Please tell us about yourself. How did you end up in such an offbeat, unconventional and fascinating career?

I heard about the Max Planck Institute for Solar System Research in Katlenburg-Lindau, Germany, while pursuing my master of technology (MTech) course at the University of Calcutta. My master’s thesis involved studying how the amount of radiation emitted by the sun changes over time. I was so fascinated by the subject that I decided to delve deeper into it. While searching for the best institute to pursue research abroad, I came across a few in Germany and the US.

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What did you study?

I did my Bachelors (Electronics & Communication Engg) from Academy of Technology, West Bengal and Master of Technology degree course (Space Science & Communication) at the Institute of Radio Physics & Electronics, University of Calcutta, 2011.

What did you do next?

I started sending emails to faculty members of these institutes — University of Michigan, University of Texas at Dallas and University of Alaska, Fairbanks, the US, and Max Planck Institute in Germany. I received encouraging responses from all of them. I was planning to start the process of sending applications when my MTech results were declared. I found that I had passed with a first class and stood first in the university. With renewed vigour, I sent my first application to the Max Planck Institute for the doctoral / PhD programme. Within 15 days I received an invitation from the institute to appear for the selection interview in Germany. The interview continued throughout the week and I was eventually selected .

Moreover, I was offered a stipend of 1,365 euros (around Rs 1.15 lakh) a month — an ample amount to cover my living costs. The tuition fee, required to enrol as a PhD student in the physics department at the nearest university (the University of Goettingen), was just around 160 euros (around Rs 13,500) for a semester and I had to make a mandatory payment of around 100 euros (Rs 8,435) for medical insurance.

Tell us about your research

My research area is “solar physics”. Contrary to the popular idea of the sun being a constant source of energy, its radiation varies with time because of complex magnetic processes inside and on its surface. These variations are important because they affect our lives as well as the earth’s climate. I have always enjoyed exploring complicated phenomenon because I have always been quite a nerd (ha ha!) since my school days (St Augustine’s Day School in my hometown Shyamnagar, near Barrackpore). I wasn’t at all into outdoor games, sports or hanging out. However, I learned Indian classical music for 10 years.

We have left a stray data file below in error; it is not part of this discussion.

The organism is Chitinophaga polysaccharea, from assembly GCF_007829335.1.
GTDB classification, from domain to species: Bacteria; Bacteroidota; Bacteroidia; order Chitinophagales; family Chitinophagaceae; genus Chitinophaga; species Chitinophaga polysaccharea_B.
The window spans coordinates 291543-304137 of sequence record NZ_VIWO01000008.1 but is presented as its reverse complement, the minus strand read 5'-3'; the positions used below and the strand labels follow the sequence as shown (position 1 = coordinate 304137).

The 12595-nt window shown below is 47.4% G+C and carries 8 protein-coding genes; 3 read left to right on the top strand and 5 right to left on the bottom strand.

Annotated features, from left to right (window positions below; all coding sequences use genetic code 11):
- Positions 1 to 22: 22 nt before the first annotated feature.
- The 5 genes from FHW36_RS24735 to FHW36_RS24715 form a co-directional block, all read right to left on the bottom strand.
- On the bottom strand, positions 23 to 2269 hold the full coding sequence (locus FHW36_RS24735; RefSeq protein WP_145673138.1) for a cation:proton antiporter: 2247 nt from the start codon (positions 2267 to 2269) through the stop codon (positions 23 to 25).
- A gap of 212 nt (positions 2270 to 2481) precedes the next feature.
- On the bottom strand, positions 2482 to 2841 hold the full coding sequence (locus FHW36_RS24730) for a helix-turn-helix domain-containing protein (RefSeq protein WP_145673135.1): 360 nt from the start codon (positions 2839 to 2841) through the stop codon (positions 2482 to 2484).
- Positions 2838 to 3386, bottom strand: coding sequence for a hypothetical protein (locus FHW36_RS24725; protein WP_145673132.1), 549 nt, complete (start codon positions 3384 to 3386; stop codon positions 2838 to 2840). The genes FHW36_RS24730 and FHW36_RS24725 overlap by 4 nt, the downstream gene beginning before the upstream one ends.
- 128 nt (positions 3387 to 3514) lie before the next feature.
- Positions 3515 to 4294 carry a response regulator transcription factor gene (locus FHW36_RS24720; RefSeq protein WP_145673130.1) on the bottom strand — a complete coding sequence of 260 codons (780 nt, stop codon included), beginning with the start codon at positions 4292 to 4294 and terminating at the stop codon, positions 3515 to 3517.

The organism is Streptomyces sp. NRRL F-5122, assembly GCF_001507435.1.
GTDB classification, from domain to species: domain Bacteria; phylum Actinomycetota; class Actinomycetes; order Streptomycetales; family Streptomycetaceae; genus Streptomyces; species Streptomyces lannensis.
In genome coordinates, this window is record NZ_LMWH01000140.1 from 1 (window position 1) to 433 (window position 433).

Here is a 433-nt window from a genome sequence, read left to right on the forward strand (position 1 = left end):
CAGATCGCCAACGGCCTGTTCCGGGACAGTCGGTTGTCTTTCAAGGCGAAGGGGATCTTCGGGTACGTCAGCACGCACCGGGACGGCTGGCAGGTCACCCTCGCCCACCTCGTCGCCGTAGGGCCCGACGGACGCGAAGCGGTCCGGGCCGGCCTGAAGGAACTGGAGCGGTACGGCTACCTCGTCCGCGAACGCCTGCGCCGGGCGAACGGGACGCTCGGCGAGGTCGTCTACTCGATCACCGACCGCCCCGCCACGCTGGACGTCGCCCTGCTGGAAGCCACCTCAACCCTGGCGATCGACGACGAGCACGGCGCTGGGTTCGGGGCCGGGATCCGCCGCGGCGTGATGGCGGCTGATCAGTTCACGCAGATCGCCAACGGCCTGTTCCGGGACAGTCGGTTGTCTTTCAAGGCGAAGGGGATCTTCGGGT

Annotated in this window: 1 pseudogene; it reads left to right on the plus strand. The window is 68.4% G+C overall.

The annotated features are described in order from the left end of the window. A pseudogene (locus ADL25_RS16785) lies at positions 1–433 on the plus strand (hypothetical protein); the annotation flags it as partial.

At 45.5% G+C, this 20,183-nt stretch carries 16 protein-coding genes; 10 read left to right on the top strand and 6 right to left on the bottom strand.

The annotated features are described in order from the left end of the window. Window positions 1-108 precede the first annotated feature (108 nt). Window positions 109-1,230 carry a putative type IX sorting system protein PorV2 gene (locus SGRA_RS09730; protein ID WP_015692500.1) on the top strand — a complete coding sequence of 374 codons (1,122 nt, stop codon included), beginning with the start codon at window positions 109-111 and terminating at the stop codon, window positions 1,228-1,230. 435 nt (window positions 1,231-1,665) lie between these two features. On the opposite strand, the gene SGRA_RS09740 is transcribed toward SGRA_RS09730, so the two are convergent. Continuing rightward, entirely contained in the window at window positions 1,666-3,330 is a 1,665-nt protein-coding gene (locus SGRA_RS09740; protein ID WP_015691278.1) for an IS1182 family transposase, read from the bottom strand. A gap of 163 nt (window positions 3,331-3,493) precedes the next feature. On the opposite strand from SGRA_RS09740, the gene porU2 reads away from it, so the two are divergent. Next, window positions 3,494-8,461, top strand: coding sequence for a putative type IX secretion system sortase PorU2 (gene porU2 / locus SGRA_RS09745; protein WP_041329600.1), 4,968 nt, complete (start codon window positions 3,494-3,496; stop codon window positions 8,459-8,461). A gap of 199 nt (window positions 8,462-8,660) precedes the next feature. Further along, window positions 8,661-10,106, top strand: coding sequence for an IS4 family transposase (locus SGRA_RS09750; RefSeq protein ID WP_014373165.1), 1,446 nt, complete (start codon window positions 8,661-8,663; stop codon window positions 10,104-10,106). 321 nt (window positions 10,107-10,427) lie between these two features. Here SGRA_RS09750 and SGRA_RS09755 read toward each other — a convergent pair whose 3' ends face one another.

How was the experience living in Germany?

The experience of living alone in a foreign country for the first time was fascinating. Last year, I travelled to Rome and several cities in Germany for work. This year, I went to Greece and Vienna to attend conferences. The key to studying at an international institute is to be open and eager to meet people of different cultures and explore life outside the known boundaries. At Max Planck, I was welcomed by a friendly bunch of students. In fact, I had a similar bunch of close friends in my college (Academy of Technology, Hooghly) where I did my BTech. After work we often chill out. On the weekends, we sometimes visit the nearest city, Hannover, either to attend cultural exhibitions or watch movies.

There are many Indian students — pursuing PhD, post doctoral programmes or engineering — on the campus. Since Indian space science and astrophysics research is counted among the world’s best, many scientists and scholars from ISRO, SAC (Satellite Application Center) and IIA (Indian Institute of Astrophysics) visit frequently.

Advice to students?

Just as I did, students must approach the Max Planck Institute while doing their master’s degree. They can enquire about opportunities for student internships and contact the relevant department and professors. This is best done independently

To apply for the PhD programme, students have to visit the institute’s website (www.mpg.de / institutes) and submit the documents to the PhD programme co-ordinator by mail or through the online submission portal

In the interview I had to speak on my academic background and research interests. The interview takes place over multiple days when the candidate interacts with the various research groups, tries to identify a research topic, develops preliminary contacts with a potential supervisor and also meets current students